Greece edged towards a deal on Saturday to avert a chaotic default, hammering out a plan for recapitalising its tottering banks, but other issues remain - and it must still persuade its political leaders to back painful reforms involved in the rescue.
Athens must wrap up talks with its foreign lenders on a 130 billion euro (108 billion pound) bailout and get its own party leaders on board by Sunday to ensure funds begin flowing in time for the country to pay back 14.5 billion euros of debt falling due in mid-March.
But Greece has struggled to convince its European partners and the International Monetary Fund footing the bill for its rescue that it has the ability or will to push through tough reforms, and Finance Minister Evangelos Venizelos said their patience was wearing thin.
There is great impatience and great pressure not only from the three institutions that make up the troika but also from euro zone member states, each of whom have their own criteria, their own problems, their own priorities, Venizelos told reporters after a conference call with his euro zone counterparts.
We are on a knife-edge, he said.
He described the conference call as very difficult but said they had agreed on a plan to recapitalise Greek banks and on details on privatisation. But sticking points on wages and spending cuts remained, and Venizelos warned that the stakes were rising as time runs out to clinch a deal.
The distance between the successful completion of the procedures and an impasse which could happen by accident or because of a misunderstanding is very small, he said.
Athens' talks with its international lenders have stumbled over their demands, which include cutting labour costs by axing holiday bonuses and lowering the minimum wage - proposals vehemently opposed by Greek political party leaders.
Marathon negotiations on Friday with the European Union, European Central Bank and the International Monetary Fund ended with crucial issues still unresolved.
The troika is not backing down on wages, holiday bonuses and supplementary pensions, a Greek government official said after ministers met to discuss the reforms on Saturday.
None of these issues have been resolved. They are all open and the onus is on political leaders.
Technocrat Prime Minister Lucas Papademos was due to continue talks with lenders on Saturday in a bid to clinch agreement before calling in the socialist, conservative and far-right leaders in his coalition to seek their blessing.
That meeting of party chiefs, initially scheduled for Saturday, has now been put off until Sunday early afternoon, a government source said.
PROOF OF COMMITMENT
Increasingly frustrated with Athens' inability to enact the reforms needed to reshape the recession-hit Greek economy, foreign lenders have demanded proof of the country's commitment to spending cuts before doling out any more funds.
They want all the country's political chiefs - who are keen not to be linked directly with the painful reforms as they gear up for elections expected in April - to back the measures, irrespective of the outcome at the polls.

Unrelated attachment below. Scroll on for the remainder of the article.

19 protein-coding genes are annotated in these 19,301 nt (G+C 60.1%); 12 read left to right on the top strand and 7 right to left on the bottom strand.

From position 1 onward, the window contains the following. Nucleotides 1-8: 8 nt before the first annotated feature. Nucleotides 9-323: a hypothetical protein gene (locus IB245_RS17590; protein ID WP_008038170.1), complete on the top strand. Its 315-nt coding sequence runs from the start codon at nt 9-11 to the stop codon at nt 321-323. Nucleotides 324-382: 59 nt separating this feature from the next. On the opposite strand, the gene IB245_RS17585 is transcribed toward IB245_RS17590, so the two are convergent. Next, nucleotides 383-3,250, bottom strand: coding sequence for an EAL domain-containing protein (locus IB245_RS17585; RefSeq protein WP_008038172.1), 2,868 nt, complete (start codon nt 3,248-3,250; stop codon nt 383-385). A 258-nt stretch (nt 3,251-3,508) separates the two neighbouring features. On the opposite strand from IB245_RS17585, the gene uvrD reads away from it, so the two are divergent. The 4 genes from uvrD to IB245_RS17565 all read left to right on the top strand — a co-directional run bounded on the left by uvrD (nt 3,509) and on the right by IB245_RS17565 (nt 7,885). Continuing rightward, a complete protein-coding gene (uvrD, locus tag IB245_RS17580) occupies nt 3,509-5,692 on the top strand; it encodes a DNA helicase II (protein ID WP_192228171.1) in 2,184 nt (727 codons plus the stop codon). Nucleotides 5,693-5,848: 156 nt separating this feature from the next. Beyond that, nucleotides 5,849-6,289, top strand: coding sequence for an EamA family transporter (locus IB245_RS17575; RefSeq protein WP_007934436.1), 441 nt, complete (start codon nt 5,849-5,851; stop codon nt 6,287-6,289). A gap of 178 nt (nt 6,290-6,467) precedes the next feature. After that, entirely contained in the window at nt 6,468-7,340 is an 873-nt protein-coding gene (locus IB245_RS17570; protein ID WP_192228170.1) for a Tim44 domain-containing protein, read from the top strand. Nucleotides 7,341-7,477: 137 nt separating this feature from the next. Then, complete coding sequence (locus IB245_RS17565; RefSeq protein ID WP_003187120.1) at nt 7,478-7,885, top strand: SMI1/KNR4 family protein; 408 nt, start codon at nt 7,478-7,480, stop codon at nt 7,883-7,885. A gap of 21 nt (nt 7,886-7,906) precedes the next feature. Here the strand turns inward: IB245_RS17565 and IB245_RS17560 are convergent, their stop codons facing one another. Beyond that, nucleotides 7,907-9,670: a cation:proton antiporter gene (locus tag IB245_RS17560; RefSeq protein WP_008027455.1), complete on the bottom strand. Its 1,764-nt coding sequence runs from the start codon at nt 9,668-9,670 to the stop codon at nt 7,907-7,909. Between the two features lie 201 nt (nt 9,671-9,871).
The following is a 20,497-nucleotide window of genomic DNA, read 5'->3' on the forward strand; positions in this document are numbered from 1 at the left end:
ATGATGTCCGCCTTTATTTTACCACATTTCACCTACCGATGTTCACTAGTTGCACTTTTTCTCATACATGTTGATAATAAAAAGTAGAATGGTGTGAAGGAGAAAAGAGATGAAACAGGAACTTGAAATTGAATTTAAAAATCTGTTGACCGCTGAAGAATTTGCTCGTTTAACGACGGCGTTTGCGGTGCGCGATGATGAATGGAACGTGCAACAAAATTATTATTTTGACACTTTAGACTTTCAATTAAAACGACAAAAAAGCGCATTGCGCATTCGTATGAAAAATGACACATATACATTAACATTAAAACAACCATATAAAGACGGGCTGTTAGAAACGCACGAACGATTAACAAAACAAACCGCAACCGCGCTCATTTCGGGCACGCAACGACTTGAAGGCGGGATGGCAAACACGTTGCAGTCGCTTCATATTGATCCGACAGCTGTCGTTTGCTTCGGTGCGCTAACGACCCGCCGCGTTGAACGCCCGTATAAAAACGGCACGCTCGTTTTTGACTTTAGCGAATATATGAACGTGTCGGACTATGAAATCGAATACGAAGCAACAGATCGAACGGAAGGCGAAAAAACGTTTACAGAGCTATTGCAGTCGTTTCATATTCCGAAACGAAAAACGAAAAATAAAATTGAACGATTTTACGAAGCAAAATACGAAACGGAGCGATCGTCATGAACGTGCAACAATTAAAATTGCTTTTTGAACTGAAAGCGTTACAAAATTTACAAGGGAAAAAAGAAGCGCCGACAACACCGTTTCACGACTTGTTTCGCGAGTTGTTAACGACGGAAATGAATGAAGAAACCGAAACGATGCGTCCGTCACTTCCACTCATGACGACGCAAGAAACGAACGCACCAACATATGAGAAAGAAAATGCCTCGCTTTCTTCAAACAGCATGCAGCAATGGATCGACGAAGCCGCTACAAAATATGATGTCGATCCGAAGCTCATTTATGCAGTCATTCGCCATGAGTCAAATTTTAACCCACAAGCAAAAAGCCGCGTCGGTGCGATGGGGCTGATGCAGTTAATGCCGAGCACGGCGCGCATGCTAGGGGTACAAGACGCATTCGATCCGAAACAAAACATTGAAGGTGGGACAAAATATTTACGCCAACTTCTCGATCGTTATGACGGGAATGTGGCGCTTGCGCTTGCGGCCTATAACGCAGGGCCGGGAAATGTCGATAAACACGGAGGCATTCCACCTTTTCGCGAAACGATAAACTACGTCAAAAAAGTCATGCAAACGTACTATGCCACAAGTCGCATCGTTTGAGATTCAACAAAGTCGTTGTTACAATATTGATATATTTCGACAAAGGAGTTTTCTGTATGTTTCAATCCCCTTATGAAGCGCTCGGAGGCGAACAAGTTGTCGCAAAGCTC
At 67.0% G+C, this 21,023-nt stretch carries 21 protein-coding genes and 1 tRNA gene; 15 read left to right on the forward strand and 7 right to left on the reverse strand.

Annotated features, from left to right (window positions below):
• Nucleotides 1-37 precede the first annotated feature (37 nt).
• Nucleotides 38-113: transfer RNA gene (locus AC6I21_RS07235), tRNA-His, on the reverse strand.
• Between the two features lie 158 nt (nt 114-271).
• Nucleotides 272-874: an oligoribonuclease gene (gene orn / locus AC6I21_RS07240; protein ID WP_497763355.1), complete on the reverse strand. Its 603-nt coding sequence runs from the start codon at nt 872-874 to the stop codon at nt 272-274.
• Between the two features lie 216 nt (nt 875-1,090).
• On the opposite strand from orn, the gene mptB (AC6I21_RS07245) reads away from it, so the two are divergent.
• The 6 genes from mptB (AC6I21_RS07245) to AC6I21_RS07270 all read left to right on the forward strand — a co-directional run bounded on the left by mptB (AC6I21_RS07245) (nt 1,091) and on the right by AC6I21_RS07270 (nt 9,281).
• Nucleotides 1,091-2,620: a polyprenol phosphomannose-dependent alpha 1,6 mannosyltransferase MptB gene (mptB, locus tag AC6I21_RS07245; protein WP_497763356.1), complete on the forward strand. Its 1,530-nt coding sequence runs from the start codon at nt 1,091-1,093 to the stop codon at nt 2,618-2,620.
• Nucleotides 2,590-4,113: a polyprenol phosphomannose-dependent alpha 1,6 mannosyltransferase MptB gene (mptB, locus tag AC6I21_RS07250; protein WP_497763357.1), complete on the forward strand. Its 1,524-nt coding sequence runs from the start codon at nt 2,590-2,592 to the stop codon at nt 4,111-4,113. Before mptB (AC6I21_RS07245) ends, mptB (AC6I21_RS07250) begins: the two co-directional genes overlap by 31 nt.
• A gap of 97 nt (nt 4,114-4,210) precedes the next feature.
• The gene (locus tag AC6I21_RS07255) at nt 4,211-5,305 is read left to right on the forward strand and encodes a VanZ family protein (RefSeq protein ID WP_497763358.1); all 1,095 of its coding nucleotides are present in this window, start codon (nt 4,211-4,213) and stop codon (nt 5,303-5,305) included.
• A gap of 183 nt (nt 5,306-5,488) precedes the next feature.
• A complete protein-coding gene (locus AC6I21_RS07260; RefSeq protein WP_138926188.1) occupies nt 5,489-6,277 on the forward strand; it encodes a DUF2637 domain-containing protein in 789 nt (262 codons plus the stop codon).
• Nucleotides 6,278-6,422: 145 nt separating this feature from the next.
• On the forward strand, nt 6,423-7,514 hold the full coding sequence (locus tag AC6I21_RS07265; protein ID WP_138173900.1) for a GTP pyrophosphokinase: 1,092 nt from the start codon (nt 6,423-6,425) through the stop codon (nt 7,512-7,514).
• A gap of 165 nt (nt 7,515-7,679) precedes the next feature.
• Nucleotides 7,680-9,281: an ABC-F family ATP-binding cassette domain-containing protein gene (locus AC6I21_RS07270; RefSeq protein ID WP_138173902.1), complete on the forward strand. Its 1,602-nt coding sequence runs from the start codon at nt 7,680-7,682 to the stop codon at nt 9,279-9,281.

Greek political leaders must offer their commitment to the programme, said a source close to the lenders.
No more loans will be approved if they don't.
The lenders have demanded extra spending cuts worth about 1 percent of GDP - or just above 2 billion euros - this year, including big cuts in defence and health spending.
Defence spending would be cut by 400 million euros this year and next, while health spending would be cut by 1.1 billion euros in 2012, government officials said.
The Kathimerini newspaper reported on Saturday that if political leaders did not reach a deal on reforms, Papademos was considering asking them to either authorise a new round of negotiations with the troika or themselves join the discussions.
Ordinary Greeks are seething as round after round of austerity measures is imposed on them as the price for saving the country from default.
About 2,000 demonstrators clad in black, some hooded or wearing helmets, waved red flags, beat drums and chanted Burn parliament as they marched to protest over austerity measures and the politicians they blame for the economic pain imposed on the country.
Dozens of leftist protesters also held a demonstration outside the prime minister's office.
Athens has repeatedly said the talks on a bond swap with private holders of Greek debt and on the bailout are in their final stage. But it has failed to secure either deal after weeks of wrangling, largely due to concern that the rescue plan will not do enough to cut Greece's debt burden to a manageable level.
European Union sources said on Friday that euro zone governments may now have to cough up an extra 15 billion euros on top of the 130 billion agreed in October because of the funds needed to recapitalise Greece's ailing banks.
Athens also wants public creditors like the ECB to take part in the bond swap deal, under which banks and insurers will take real losses of about 70 percent on the Greek debt they hold in a bid to ease Greece's debt burden by 100 billion euros.
The bond swap talks were now the easier part of the overall process to save Greece, Venizelos said earlier on Saturday.
Representatives for the banks and insurers are expected to continue talks in Athens over the weekend.
(Additional reporting by Angeliki Koutantou and Ingrid Melander, Writing by Deepa Babington; Editing by Hugh Lawson)